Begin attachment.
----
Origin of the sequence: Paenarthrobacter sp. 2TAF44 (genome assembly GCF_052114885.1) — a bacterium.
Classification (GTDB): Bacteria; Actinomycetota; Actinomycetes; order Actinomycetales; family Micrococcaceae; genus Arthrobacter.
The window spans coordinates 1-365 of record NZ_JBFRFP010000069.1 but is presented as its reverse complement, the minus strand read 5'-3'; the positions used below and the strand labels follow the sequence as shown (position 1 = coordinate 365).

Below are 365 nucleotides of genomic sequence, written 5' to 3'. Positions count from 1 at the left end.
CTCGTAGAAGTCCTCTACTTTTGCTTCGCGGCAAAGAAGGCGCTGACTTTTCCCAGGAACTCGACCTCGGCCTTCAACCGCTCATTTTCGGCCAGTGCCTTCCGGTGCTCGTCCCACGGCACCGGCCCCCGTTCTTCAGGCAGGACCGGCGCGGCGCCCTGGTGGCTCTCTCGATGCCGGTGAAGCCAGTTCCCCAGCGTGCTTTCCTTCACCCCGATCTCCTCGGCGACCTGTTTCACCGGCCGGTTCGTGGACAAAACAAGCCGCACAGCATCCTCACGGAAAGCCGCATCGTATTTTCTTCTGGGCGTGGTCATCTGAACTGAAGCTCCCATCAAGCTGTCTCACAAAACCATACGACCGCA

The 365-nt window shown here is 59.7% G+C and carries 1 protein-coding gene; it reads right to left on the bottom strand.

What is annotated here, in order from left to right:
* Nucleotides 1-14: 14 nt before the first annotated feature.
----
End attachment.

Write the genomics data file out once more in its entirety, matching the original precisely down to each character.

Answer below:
Origin of the sequence: Paenarthrobacter sp. 2TAF44 (genome assembly GCF_052114885.1) — a bacterium.
Classification (GTDB): Bacteria; Actinomycetota; Actinomycetes; order Actinomycetales; family Micrococcaceae; genus Arthrobacter.
The window spans coordinates 1-365 of record NZ_JBFRFP010000069.1 but is presented as its reverse complement, the minus strand read 5'-3'; the positions used below and the strand labels follow the sequence as shown (position 1 = coordinate 365).

Below are 365 nucleotides of genomic sequence, written 5' to 3'. Positions count from 1 at the left end.
CTCGTAGAAGTCCTCTACTTTTGCTTCGCGGCAAAGAAGGCGCTGACTTTTCCCAGGAACTCGACCTCGGCCTTCAACCGCTCATTTTCGGCCAGTGCCTTCCGGTGCTCGTCCCACGGCACCGGCCCCCGTTCTTCAGGCAGGACCGGCGCGGCGCCCTGGTGGCTCTCTCGATGCCGGTGAAGCCAGTTCCCCAGCGTGCTTTCCTTCACCCCGATCTCCTCGGCGACCTGTTTCACCGGCCGGTTCGTGGACAAAACAAGCCGCACAGCATCCTCACGGAAAGCCGCATCGTATTTTCTTCTGGGCGTGGTCATCTGAACTGAAGCTCCCATCAAGCTGTCTCACAAAACCATACGACCGCA

The 365-nt window shown here is 59.7% G+C and carries 1 protein-coding gene; it reads right to left on the bottom strand.

What is annotated here, in order from left to right:
* Nucleotides 1-14: 14 nt before the first annotated feature.